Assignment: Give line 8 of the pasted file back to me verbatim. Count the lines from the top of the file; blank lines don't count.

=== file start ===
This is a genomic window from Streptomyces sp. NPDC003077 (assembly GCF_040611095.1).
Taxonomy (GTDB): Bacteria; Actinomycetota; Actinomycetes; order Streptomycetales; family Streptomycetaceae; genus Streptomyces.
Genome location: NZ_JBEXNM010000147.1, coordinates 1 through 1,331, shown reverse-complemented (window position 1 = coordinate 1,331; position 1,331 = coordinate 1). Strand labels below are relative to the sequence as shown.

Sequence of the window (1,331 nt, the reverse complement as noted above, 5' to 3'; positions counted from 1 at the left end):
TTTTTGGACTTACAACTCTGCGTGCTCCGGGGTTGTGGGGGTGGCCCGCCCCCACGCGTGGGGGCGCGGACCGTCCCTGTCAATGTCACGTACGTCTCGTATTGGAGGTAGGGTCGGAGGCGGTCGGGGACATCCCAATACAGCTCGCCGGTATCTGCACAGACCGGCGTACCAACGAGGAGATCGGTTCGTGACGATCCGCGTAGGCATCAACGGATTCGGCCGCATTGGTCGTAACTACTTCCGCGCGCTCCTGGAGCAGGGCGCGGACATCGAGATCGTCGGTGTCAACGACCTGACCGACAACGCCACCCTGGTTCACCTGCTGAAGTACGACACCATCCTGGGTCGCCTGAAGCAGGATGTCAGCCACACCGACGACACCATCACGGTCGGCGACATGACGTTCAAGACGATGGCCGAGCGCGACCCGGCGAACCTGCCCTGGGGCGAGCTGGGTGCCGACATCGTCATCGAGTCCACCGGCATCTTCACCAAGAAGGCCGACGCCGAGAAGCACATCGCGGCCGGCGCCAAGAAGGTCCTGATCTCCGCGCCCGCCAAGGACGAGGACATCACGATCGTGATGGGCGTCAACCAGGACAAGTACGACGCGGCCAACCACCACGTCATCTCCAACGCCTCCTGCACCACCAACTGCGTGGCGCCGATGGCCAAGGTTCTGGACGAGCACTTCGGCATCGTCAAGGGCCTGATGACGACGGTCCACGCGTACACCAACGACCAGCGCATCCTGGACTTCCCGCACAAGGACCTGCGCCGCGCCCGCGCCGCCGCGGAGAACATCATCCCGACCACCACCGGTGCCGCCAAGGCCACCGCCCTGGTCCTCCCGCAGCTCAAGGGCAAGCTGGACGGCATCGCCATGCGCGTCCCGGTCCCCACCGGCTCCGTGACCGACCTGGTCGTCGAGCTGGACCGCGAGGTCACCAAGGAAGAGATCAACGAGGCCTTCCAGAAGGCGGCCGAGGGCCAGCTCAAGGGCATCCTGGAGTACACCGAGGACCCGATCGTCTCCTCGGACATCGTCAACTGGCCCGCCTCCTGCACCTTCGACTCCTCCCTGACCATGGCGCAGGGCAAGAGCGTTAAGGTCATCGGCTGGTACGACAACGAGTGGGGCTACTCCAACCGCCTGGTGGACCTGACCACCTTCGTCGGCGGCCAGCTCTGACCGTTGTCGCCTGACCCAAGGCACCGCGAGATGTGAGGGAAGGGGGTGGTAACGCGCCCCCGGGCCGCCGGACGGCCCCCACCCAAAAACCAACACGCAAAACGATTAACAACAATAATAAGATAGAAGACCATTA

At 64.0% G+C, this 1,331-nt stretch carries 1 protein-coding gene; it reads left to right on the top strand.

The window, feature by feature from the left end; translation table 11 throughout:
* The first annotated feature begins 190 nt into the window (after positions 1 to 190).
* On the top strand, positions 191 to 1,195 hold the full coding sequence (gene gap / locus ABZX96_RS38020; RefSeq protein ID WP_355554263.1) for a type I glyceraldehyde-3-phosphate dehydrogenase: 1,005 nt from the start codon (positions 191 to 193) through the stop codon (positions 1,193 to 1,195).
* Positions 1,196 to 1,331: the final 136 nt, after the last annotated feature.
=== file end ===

* The first annotated feature begins 190 nt into the window (after positions 1 to 190).